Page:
Even the finest competitive athletes occasionally find themselves struggling with negative attitudes, or becoming too focused on physical pain during training or racing. They strive, like the rest of us, to keep moving forward in spite of the negative beliefs and internal chatter that goes on inside the mind as they attempt to challenge their current limits. Their distinguishing quality, however, is in their highly refined skill at managing and controlling that energy. Top competitors have developed this ability to relax, to remain positive and focused even under tremendous pressure and physical challenge.
Picture the scene at the Atlanta Olympics during the men’s 100-meter finals. The world’s top sprinters were subjected to immense pressure. At that moment, the athletes, who had trained for years, are primed to render their best performances, but they are met with a continual string of mishaps and distractions. They only have 10 seconds to give every ounce of anaerobic energy their bodies can produce, but three false starts begin to drain the strength in their legs, and for some the dream starts to drift away. Linford Christie makes his second false start and protests his disqualification in a lengthy tantrum with the judges and then begins parading around the track, causing 100,000 confused fans to boo and/or cheer. You see the growing frustration of the racers: anxious, angry, pacing back and forth, wondering how much longer this circus will go on. They’re thinking: “Which sprint will be the real one that we actually get to finish; the one that determines the gold medal and, perhaps, my future?”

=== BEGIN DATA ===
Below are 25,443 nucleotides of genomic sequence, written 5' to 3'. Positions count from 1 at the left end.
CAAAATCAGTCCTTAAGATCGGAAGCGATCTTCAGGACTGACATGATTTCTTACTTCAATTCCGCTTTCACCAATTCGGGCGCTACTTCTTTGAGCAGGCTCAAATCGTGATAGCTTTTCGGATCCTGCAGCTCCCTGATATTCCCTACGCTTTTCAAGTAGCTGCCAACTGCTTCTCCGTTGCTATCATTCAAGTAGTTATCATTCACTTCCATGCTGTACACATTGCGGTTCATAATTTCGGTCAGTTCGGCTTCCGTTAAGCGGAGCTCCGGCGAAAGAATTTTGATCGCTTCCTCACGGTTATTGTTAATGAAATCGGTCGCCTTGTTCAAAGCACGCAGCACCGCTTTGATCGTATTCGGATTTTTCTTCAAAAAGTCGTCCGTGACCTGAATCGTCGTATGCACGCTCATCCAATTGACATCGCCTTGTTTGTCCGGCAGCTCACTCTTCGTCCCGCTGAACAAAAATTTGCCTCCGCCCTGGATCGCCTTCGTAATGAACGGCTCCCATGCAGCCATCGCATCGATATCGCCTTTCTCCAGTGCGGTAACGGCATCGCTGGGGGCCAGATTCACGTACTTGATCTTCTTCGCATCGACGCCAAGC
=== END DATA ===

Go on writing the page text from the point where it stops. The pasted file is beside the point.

One athlete was not pacing; he didn’t appear at all disturbed by the whole fiasco. The camera flashes on Donavan Bailey, who was sitting calmly, smiling, and appeared to be meditating. He was not wasting time worrying about things he could not control. He was conserving energy and building inner strength while the others were depleting their resources. Sure enough, when the final sprint began, Donavan Bailey was ready, using the whole sequence of events to his advantage. He shot out of the starting blocks like a bullet and ran 9.84, setting a world record.
He had turned all of the distractions and external negative energy into the best possible outcome. No matter what your level of training is, or how refined your athletic skills become, you will inevitably encounter some training or racing situations that you perceive as physically painful or mentally challenging. The key is to recognize them early and to develop strong mental skills with which to intervene. First let’s explore some primary warning signals:
Typical Signs of Negative Energy or Pain:
- Feeling anxious or fearful
- Developing tunnel vision
- Difficulty concentrating or thinking clearly
- Diminished emotional control
- Self-defeating beliefs and critical thoughts dominate the mind
- Accelerated heart rate, with short, shallow breathing
- General aching, or body pain
- Legs or arms feeling weak and rubbery
- Muscles becoming tense or cramped
- Events appear in slow motion, or at an accelerated rate
Everyone has probably experienced a few of these symptoms at some point during their training or competition. With regular practice and awareness, you can develop the ability to manage pain and let go of negative energy more effectively. You can control how deeply you feel things, and how long feelings and moods last. You can learn to re-direct negative emotions to more positive images and change your focus from physical or mental discomfort to the intensity and enjoyment of your sport.
When managing pain, you need to first distinguish two different types: bad pain and good pain.